When the weather gets warmer, I find myself trading my usual breakfast of eggs and avocado for a beefed-up smoothie.
I love “smoothie season” for so many reasons:
Protein: This power macronutrient is made up of amino acids which are the building blocks for muscle, skin, bones, and blood. The average American consumes enough protein at dinner but gets very little in the morning, when it is arguably more useful. This is because protein intake is a precursor to the production of dopamine and norepinephrine, neurotransmitters that contribute to mental alertness and energy. Adequate protein has also been shown to increase satiety and satisfaction, helping you stay full throughout the morning.
Fat: Fat isn’t just for those on a ketogenic diet. Healthy, unrefined, dietary fats such as coconut oil, avocado, nuts and seeds provide slow burning (sustained) energy that will keep you going until lunch. Fats are essential to your body’s ability to absorb vitamins A, D, E, and K and are brain protective. And because we know that proper amounts of healthy fats do not contribute to weight gain, those that are looking to lose or maintain weight need not hesitate.
Carbohydrates: Fats were the nutritional villain of the 90’s but carbohydrates have now taken the lead. Despite the great benefits many have seen on a ketogenic diet, severe carb restriction may not be for everyone. This macronutrient category includes sugars, starches, and fiber. They provide energy for the body and brain, assist in nutrient absorption, and contribute to proper bowel function. They key is choosing the right kinds of carbohydrates and eating them in proper balance with proteins and healthy fats. Vegetables, fruits, legumes, and whole, unrefined grains (for those who are not sensitive) are great choices.
Vitamins, minerals and phytonutrients: Those who eat a diet heavy in processed foods, have a hectic schedules or have food aversions, may struggle to get enough nutrients though whole fruits and vegetables in their diet. Vitamins and minerals are essential (meaning you have to have them) and are responsible for facilitating hundreds of processes in your body. Common symptoms of nutrient deficiency are fatigue, a weakened immune system, impaired brain function, eye/vision problems, anxiety, bone loss, muscle cramps, and hair, skin and nail weakness. While phytonutrients (what gives produce their color) are not essential, they are anti-oxidant and anti-inflammatory, helping to prevent disease.
Too much sugar can quickly turn your smoothie from a nutritional powerhouse into a blood sugar disaster. While a modest amount of whole fruit is a healthy addition to your smoothie, refrain from adding too much or using fruit juice (which is concentrated sugar without the fiber to temper it). Be on the lookout for added sugars in protein powders. We use PurePaleo Protein which is sweetened with stevia but doesn’t have that bite that other stevia sweetened proteins can have.
This smoothie gets made quite often at our house because it is no fuss, packs a huge phytonutrient punch, and is fairly low glycemic.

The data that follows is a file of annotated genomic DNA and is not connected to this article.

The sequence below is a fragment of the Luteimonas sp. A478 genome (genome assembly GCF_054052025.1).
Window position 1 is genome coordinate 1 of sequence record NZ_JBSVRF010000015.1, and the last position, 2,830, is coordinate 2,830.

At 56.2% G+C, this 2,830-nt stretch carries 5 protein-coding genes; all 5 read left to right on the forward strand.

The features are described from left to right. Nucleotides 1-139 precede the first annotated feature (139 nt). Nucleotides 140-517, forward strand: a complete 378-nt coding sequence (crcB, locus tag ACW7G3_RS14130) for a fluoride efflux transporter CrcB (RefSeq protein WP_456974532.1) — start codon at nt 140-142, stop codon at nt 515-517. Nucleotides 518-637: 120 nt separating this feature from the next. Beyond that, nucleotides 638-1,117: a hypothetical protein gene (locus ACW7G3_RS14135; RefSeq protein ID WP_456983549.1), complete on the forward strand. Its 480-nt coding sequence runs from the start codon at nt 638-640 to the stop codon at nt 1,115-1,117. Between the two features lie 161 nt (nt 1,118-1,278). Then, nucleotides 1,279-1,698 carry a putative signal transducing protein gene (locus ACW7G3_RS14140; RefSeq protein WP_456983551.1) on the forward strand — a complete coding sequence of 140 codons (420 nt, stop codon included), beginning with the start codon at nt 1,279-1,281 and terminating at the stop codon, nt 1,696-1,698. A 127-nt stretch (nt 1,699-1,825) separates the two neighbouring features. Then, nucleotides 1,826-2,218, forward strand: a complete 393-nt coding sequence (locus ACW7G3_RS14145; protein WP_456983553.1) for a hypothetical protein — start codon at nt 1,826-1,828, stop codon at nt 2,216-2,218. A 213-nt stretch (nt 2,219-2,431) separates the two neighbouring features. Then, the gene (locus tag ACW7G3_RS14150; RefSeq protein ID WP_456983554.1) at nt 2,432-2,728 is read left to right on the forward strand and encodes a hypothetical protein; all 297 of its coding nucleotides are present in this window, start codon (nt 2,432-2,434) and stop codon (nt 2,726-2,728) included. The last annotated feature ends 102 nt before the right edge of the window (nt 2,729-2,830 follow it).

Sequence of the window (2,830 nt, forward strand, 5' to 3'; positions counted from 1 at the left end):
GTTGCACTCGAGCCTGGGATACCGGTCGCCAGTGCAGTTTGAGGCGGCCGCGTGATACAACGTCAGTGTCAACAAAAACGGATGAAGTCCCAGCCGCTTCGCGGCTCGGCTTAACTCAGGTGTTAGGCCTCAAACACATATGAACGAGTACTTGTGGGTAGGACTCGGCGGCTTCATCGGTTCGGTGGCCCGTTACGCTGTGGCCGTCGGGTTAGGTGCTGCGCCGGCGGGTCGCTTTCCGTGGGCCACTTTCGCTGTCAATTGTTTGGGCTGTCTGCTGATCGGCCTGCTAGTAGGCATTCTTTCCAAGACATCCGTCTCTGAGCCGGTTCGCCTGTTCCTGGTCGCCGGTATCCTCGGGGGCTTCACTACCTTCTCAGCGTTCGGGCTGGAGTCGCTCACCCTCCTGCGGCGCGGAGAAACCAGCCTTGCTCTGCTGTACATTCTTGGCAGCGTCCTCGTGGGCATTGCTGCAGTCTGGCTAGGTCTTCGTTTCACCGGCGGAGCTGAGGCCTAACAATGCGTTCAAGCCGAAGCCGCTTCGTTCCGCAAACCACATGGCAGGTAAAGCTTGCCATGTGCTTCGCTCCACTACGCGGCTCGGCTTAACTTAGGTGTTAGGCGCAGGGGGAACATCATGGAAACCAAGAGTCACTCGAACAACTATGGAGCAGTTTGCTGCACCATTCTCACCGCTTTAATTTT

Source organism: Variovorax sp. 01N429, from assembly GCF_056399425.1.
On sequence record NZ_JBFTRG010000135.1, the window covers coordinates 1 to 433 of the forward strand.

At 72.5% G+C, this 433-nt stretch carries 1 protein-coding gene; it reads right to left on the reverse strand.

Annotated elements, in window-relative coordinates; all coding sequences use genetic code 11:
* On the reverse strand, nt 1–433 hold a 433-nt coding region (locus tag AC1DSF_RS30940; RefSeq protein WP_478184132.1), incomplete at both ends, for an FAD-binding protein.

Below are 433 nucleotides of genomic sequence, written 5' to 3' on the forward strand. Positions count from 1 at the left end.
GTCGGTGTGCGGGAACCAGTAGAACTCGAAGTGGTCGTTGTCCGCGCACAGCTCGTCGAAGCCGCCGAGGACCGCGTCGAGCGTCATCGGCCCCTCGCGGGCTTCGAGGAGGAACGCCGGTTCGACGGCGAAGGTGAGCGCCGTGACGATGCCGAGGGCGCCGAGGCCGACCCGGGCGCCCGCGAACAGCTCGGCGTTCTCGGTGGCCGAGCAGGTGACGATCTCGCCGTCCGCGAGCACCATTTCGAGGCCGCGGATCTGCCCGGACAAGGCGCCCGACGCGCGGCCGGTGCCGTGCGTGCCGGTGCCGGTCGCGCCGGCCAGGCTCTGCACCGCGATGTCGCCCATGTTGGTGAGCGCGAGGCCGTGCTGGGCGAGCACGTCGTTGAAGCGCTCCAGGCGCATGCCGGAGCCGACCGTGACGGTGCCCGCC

Add the ingredients in the order listed. Blend until smooth, about 1-2 minutes depending on your blender.
Macros as written (using lower measurements): Calories: 402; Fat: 15.6g; Net Carbs: 25.6g; Protein: 30.8g
Macros adjusted for Ketogenic Diet: Omit PaleoFIber, add 2 Tbsp coconut oil, reduce blueberries to 1/4 cup. Calories: 559; Fat: 42.6g; Net Carbs: 10.1g; Protein: 29.3g
If you’re new to the wonders of a liquid breakfast, I’ll be honest: It may take several days for your hunger cues to get with the program. Here are my tips to giving your smoothie filling power.
Give your brain time to adapt. There is a difference between being hungry and having an appetite. Hunger is the feeling you get when you need to eat because your stomach is empty. An appetite is the feeling of wanting food because you see/smell it, are thinking about it, or are conditioned to having it. When beginning a liquid breakfast routine, your brain will often confuse feelings of appetite for true hunger. As long as you are following the other advice below, your brain should adapt within a week.
Drink slowly. When your stomach has enough food, it sends a signal to your brain to stop eating. This communication can take time. Taking 20 minutes to sip your breakfast gives your brain time to receive the satiety signal as you’re finishing your meal.
Check your fiber. The current fiber intake recommendation is 21-38 grams per day (with women typically needing less than men). Take 2 or 3 days to track your current fiber intake, without making any special efforts to increase it. If you see that your usual diet falls below the recommended intake, or if your bowel movements are not ideal, consider adding more fiber to your morning smoothie. You can do this by increasing your vegetables or adding in a fiber supplement.
Increase your portion size. The average size homemade breakfast smoothie is 8 – 12 ounces. I have found that 20 ounces is ideal for me while my husband likes a smoothie almost twice that size. Just make sure you are increasing the volume in balance. Don’t just add more fruit!
Include adequate amounts of macronutrients. What is “adequate”? The current general recommendations are Protein: 10-35%, Fat: 20-35%, Carbohydrate: 45-65%. The right ratio for you will vary by your individual physiology and health goals. Try using an online macronutrient calculator which gives you a good jumping off point. From there, adjust the percentages until you find what feels the best to your body.
Of course, we do still have solid breakfasts, mostly on the weekends when we can leisurely sit around the table with our boys. But on busy weekday mornings, I'm so happy to have this quick option!